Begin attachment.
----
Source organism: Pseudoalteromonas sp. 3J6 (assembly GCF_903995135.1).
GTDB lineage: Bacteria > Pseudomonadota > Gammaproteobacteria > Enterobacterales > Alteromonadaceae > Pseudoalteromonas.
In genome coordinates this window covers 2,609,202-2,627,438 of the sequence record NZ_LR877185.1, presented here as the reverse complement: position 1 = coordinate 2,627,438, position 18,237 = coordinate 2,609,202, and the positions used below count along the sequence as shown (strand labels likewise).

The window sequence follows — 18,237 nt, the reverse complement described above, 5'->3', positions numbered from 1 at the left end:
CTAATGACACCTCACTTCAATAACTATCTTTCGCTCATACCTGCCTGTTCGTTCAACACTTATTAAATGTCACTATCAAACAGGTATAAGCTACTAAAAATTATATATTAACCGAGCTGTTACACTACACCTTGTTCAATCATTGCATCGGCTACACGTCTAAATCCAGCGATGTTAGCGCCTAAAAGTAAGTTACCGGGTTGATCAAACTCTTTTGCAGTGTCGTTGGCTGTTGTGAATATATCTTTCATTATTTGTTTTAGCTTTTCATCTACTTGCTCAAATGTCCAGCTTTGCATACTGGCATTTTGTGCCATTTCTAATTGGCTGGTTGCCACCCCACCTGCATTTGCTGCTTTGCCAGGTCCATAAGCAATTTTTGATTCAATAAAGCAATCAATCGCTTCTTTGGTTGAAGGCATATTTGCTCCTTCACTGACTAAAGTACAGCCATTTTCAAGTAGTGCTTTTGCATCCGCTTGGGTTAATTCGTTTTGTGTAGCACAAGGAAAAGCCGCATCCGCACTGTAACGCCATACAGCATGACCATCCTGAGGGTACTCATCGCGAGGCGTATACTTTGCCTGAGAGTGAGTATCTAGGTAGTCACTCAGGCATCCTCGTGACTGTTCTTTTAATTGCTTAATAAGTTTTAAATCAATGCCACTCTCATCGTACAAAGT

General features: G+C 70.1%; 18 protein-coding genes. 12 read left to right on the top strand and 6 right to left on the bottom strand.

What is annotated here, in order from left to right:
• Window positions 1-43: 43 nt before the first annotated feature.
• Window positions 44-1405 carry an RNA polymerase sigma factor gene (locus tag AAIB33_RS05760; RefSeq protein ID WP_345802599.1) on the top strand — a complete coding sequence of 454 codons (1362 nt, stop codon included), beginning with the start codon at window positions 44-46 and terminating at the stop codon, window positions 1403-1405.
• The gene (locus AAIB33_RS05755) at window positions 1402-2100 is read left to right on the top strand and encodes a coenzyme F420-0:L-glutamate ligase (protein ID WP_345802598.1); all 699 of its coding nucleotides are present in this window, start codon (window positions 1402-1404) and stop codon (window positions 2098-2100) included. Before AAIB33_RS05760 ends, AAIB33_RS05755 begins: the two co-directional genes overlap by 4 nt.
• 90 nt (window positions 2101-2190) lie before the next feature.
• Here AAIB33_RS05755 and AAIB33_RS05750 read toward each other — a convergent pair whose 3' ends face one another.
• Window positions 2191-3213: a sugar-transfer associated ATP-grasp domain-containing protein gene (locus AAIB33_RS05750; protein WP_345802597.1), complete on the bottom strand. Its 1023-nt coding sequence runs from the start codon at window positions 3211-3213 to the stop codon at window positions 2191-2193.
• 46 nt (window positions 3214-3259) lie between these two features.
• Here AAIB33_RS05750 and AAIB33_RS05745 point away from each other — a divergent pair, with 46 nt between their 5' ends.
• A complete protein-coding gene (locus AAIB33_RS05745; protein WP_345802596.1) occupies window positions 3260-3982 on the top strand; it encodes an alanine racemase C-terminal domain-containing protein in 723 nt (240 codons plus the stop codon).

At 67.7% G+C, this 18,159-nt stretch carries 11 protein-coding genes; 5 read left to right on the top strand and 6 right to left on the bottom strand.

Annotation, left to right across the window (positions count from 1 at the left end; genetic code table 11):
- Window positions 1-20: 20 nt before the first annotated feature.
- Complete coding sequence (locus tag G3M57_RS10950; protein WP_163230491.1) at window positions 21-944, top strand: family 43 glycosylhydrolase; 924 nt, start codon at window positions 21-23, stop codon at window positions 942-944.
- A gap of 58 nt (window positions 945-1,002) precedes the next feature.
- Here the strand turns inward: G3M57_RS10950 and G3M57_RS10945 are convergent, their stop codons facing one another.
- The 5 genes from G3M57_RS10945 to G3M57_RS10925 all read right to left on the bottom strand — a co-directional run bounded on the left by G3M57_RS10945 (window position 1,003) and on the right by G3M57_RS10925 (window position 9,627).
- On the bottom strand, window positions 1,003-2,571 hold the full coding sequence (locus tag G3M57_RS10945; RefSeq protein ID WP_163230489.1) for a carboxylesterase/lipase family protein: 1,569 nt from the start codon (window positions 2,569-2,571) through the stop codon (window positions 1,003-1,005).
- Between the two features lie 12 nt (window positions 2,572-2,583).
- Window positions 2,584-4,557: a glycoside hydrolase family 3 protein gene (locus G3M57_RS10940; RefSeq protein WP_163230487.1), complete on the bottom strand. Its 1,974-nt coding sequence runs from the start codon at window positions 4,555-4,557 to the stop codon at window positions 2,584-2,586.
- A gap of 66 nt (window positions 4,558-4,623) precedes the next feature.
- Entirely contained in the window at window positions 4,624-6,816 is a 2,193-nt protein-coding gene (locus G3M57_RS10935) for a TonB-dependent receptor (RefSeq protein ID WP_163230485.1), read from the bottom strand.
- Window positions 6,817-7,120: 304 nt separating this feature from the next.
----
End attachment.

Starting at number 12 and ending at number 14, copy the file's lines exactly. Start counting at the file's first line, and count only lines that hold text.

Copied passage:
• Here AAIB33_RS05755 and AAIB33_RS05750 read toward each other — a convergent pair whose 3' ends face one another.
• Window positions 2191-3213: a sugar-transfer associated ATP-grasp domain-containing protein gene (locus AAIB33_RS05750; protein WP_345802597.1), complete on the bottom strand. Its 1023-nt coding sequence runs from the start codon at window positions 3211-3213 to the stop codon at window positions 2191-2193.
• 46 nt (window positions 3214-3259) lie between these two features.